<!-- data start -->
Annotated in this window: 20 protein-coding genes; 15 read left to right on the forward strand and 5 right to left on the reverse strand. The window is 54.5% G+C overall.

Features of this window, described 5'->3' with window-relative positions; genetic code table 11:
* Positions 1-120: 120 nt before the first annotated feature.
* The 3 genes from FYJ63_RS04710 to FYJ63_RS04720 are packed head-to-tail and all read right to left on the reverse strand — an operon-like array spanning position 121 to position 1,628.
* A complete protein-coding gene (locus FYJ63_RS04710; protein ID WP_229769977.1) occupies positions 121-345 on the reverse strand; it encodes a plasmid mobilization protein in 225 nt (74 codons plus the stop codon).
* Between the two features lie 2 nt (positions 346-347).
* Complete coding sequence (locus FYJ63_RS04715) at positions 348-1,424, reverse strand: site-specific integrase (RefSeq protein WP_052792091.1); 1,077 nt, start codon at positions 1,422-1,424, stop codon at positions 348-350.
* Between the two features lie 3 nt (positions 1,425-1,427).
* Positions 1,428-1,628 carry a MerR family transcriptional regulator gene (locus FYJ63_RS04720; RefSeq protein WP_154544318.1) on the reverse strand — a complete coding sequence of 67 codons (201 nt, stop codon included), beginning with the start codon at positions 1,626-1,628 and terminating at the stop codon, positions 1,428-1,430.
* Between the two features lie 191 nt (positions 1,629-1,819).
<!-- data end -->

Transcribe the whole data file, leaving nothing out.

Annotated in this window: 20 protein-coding genes; 15 read left to right on the forward strand and 5 right to left on the reverse strand. The window is 54.5% G+C overall.

Features of this window, described 5'->3' with window-relative positions; genetic code table 11:
* Positions 1-120: 120 nt before the first annotated feature.
* The 3 genes from FYJ63_RS04710 to FYJ63_RS04720 are packed head-to-tail and all read right to left on the reverse strand — an operon-like array spanning position 121 to position 1,628.
* A complete protein-coding gene (locus FYJ63_RS04710; protein ID WP_229769977.1) occupies positions 121-345 on the reverse strand; it encodes a plasmid mobilization protein in 225 nt (74 codons plus the stop codon).
* Between the two features lie 2 nt (positions 346-347).
* Complete coding sequence (locus FYJ63_RS04715) at positions 348-1,424, reverse strand: site-specific integrase (RefSeq protein WP_052792091.1); 1,077 nt, start codon at positions 1,422-1,424, stop codon at positions 348-350.
* Between the two features lie 3 nt (positions 1,425-1,427).
* Positions 1,428-1,628 carry a MerR family transcriptional regulator gene (locus FYJ63_RS04720; RefSeq protein WP_154544318.1) on the reverse strand — a complete coding sequence of 67 codons (201 nt, stop codon included), beginning with the start codon at positions 1,626-1,628 and terminating at the stop codon, positions 1,428-1,430.
* Between the two features lie 191 nt (positions 1,629-1,819).